Does a RDBMS store the row data one after another in a data block? Once data block is full, is the new block assigned continuous?

Per my understanding when table is created, DBMS vendor must be keeping the some number of contiguous blocks reserved for a table. Once that chunk of blocks is full, another set of contiguous blocks must be assigned to that table. Isn't it? It will help the DBMS to efficiently read the range scan.

So to me looks like answer to first question is certainly yes. For second question it is yes till it has blocks available.

I have got some idea from Oracle which is more or less similar to my understanding


1 Answer 1


Step 1: Read about BTrees. Better yet, read about the B+Tree variant, since that is what InnoDB uses. (I recommend Wikipedia.)

The data is ordered by the PRIMARY KEY in one B+Tree.

Each secondary key is ordered by that key in another B+Tree, with the leaf nodes containing the Primary Key column(s) so that it can reach over into the data B+Tree to get the whole record.

Yes, there are blocks, but no they are not necessarily consecutive. Instead, the B+Tree has a mechanism to provide a "tree" to find any particular block and for finding the 'next' and 'previous' blocks.

Within a 16KB block is several "rows", plus block overhead, row overhead, and column overhead. A block contains info for only one table (or one secondary index).

When any operation is performed on a column in a row, the following steps occur:

  1. Fetch the entire block from disk. Often, the block is already cached in the "buffer_pool", so this step is fast.
  2. Locate the row in the block. Or the place in the block where the PRIMARY KEY says it should be.
  3. Depending on the operation:
    • For SELECT, fetch the desired column(s).
    • For INSERT, the row is inserted. If this makes the block too big, then a "block split" occurs.
    • For DELETE, the row is deleted. This could lead to merging two blocks together.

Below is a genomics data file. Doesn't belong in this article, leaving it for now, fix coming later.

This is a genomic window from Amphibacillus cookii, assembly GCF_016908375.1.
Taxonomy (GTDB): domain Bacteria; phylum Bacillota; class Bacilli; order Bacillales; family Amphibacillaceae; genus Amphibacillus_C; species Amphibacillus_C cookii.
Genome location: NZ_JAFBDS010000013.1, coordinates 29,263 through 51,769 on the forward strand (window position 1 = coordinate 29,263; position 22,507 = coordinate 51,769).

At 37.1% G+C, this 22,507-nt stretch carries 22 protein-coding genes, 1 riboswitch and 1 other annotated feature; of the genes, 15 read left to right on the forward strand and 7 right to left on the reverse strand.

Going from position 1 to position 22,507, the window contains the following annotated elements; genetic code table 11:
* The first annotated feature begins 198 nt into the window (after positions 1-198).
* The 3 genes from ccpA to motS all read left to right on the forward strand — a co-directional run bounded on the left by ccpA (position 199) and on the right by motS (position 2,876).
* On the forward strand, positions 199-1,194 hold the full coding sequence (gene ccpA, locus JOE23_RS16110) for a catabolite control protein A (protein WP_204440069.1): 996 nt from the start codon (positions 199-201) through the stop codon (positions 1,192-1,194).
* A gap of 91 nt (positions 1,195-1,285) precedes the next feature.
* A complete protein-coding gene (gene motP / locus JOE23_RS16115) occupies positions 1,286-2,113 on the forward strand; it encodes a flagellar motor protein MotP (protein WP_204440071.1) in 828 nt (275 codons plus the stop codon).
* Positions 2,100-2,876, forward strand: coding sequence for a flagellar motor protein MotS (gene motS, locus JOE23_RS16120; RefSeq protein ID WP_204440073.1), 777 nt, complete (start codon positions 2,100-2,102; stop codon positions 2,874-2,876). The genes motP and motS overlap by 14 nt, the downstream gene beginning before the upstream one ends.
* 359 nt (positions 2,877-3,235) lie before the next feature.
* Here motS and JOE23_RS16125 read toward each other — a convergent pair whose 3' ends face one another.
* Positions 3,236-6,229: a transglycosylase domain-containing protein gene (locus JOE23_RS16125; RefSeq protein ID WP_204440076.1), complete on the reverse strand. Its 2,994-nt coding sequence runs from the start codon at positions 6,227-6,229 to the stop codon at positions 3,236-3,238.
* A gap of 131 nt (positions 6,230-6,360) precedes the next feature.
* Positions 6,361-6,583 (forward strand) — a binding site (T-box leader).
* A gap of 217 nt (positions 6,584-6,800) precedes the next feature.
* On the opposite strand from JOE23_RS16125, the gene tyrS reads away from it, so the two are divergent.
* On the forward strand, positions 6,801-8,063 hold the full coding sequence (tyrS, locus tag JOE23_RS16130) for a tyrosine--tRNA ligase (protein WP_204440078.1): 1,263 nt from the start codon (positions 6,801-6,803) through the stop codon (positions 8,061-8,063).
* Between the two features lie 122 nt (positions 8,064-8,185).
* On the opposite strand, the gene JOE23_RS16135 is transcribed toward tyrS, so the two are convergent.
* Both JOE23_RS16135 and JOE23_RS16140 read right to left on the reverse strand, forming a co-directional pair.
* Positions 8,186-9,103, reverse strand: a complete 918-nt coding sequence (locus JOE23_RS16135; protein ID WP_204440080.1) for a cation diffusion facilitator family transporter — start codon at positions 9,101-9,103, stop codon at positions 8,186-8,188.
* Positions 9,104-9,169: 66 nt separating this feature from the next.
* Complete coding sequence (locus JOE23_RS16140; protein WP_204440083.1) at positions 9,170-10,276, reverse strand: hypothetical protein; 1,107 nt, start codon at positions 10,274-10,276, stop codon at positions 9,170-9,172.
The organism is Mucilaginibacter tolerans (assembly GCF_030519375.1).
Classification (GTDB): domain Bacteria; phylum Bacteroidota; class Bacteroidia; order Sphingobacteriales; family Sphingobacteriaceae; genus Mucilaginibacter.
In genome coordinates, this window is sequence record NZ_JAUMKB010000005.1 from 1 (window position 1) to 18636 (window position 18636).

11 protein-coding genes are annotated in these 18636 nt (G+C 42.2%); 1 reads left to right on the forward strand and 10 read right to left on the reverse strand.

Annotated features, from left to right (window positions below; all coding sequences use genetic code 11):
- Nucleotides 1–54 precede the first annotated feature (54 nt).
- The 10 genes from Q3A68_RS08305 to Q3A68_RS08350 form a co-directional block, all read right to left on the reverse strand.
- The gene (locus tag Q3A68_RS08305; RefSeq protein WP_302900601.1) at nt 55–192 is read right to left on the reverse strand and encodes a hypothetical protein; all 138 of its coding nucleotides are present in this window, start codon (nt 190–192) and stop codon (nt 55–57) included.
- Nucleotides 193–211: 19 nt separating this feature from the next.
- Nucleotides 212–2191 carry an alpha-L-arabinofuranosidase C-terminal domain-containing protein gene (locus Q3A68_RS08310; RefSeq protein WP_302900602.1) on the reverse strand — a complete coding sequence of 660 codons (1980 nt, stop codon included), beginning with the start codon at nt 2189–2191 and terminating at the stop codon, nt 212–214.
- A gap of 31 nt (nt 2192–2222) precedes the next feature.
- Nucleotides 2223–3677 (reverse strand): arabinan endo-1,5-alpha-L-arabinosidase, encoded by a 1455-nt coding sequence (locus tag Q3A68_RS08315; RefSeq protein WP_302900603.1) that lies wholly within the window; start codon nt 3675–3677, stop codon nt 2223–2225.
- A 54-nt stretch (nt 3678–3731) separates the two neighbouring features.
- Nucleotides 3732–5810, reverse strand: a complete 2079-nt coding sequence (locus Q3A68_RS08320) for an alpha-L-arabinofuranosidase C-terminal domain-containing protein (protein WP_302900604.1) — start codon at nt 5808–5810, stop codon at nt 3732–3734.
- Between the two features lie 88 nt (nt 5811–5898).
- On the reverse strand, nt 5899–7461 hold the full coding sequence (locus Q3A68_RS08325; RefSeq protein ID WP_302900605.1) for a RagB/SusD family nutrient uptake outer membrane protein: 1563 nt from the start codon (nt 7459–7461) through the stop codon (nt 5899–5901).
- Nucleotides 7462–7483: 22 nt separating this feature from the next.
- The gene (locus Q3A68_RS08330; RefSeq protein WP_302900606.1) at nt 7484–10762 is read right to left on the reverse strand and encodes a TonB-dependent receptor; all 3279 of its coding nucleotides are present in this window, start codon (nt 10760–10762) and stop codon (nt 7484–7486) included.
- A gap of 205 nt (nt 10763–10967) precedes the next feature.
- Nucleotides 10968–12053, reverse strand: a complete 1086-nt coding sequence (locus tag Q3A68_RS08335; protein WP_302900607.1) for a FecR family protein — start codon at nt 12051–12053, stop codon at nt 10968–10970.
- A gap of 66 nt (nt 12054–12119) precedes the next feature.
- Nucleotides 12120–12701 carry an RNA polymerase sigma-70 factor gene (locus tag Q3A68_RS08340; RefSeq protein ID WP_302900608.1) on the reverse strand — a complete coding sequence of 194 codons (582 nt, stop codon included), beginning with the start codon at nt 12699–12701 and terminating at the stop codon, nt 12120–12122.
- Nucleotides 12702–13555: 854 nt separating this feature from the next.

• For UPDATE, a new copy of the row is made. If it is bigger or smaller, then the above steps may happen.
  4. The block is marked as "dirty". Eventually, it will be written back to disk.

I left out transactional 'ACID', index details, etc.

Caveat: What I have said applies to MySQL's InnoDB. And it does not apply to FULLTEXT or SPATIAL indexes. Other vendors do other things.

  • Rick my basic question is how data is stored for a table . I believe block reserved for a table will store data only for that table not for other table. Is that right ? Feb 24, 2020 at 9:23
  • @user3198603 - Correct. A 16KB block will contain data for only one table. (More specifically for either data or secondary index for that table.) Disk allocation is a bunch of compromises... 16KB is bigger than the OS "block" size; tiny tables "waste" a lot of space; tables are segregated; indexes are segregated; some blocks are prematurely allocated; blocks are not (in general) released back to the OS; etc.
    – Rick James
    Feb 24, 2020 at 19:19
  • Thanks. One related point is even If i have to update one specific field of row/column, first I have to read complete block containing that row and write back the complete content to that block. Right ? Feb 25, 2020 at 1:09
  • @user3198603 - Correct. See what I added.
    – Rick James
    Feb 25, 2020 at 5:28
  • 1
    @ajaysinghnegi - All InnoDB indexes contain the PK column(s) in the leaves -- in order to reach into data's B+Tree [if needed] to get the rest of the columns. So, yes, there is a NLogN lookup for other columns. (This leads to a strong argument against using UUIDs for the PK!) Generally, the NLogN argument is less critical than "counting the disk blocks that needed to be read". (Rule of Thumb: each index or data block contains 100 index or data rows.)
    – Rick James
    Jun 16, 2023 at 2:24

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